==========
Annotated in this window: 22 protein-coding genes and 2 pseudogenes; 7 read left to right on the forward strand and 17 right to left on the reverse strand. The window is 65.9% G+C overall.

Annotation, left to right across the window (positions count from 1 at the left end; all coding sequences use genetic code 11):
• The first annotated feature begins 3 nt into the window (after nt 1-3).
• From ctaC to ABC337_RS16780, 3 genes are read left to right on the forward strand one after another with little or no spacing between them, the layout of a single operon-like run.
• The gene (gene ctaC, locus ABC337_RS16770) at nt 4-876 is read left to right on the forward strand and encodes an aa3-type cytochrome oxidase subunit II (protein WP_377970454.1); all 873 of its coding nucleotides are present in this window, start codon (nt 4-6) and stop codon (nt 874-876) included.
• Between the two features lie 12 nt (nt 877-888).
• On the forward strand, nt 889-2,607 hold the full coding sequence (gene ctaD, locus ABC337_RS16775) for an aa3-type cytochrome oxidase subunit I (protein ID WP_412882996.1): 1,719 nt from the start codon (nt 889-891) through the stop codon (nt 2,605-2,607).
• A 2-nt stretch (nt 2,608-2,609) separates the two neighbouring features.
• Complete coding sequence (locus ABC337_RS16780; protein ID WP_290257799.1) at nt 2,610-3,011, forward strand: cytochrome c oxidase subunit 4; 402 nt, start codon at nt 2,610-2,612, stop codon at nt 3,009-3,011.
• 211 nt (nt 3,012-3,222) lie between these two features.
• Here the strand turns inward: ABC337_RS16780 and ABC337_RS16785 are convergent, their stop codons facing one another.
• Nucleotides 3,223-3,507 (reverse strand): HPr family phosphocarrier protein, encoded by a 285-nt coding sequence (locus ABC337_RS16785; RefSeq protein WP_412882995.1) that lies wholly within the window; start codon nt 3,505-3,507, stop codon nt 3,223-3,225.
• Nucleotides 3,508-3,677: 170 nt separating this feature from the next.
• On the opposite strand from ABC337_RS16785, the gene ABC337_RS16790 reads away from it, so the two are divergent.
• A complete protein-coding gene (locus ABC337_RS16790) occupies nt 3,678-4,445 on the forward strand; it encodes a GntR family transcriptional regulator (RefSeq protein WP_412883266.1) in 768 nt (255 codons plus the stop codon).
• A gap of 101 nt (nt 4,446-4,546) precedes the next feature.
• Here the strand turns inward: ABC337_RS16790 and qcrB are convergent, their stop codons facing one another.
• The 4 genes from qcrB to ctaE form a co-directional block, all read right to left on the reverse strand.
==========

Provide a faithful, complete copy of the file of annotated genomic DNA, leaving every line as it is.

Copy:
Annotated in this window: 22 protein-coding genes and 2 pseudogenes; 7 read left to right on the forward strand and 17 right to left on the reverse strand. The window is 65.9% G+C overall.

Annotation, left to right across the window (positions count from 1 at the left end; all coding sequences use genetic code 11):
• The first annotated feature begins 3 nt into the window (after nt 1-3).
• From ctaC to ABC337_RS16780, 3 genes are read left to right on the forward strand one after another with little or no spacing between them, the layout of a single operon-like run.
• The gene (gene ctaC, locus ABC337_RS16770) at nt 4-876 is read left to right on the forward strand and encodes an aa3-type cytochrome oxidase subunit II (protein WP_377970454.1); all 873 of its coding nucleotides are present in this window, start codon (nt 4-6) and stop codon (nt 874-876) included.
• Between the two features lie 12 nt (nt 877-888).
• On the forward strand, nt 889-2,607 hold the full coding sequence (gene ctaD, locus ABC337_RS16775) for an aa3-type cytochrome oxidase subunit I (protein ID WP_412882996.1): 1,719 nt from the start codon (nt 889-891) through the stop codon (nt 2,605-2,607).
• A 2-nt stretch (nt 2,608-2,609) separates the two neighbouring features.
• Complete coding sequence (locus ABC337_RS16780; protein ID WP_290257799.1) at nt 2,610-3,011, forward strand: cytochrome c oxidase subunit 4; 402 nt, start codon at nt 2,610-2,612, stop codon at nt 3,009-3,011.
• 211 nt (nt 3,012-3,222) lie between these two features.
• Here the strand turns inward: ABC337_RS16780 and ABC337_RS16785 are convergent, their stop codons facing one another.
• Nucleotides 3,223-3,507 (reverse strand): HPr family phosphocarrier protein, encoded by a 285-nt coding sequence (locus ABC337_RS16785; RefSeq protein WP_412882995.1) that lies wholly within the window; start codon nt 3,505-3,507, stop codon nt 3,223-3,225.
• Nucleotides 3,508-3,677: 170 nt separating this feature from the next.
• On the opposite strand from ABC337_RS16785, the gene ABC337_RS16790 reads away from it, so the two are divergent.
• A complete protein-coding gene (locus ABC337_RS16790) occupies nt 3,678-4,445 on the forward strand; it encodes a GntR family transcriptional regulator (RefSeq protein WP_412883266.1) in 768 nt (255 codons plus the stop codon).
• A gap of 101 nt (nt 4,446-4,546) precedes the next feature.
• Here the strand turns inward: ABC337_RS16790 and qcrB are convergent, their stop codons facing one another.
• The 4 genes from qcrB to ctaE form a co-directional block, all read right to left on the reverse strand.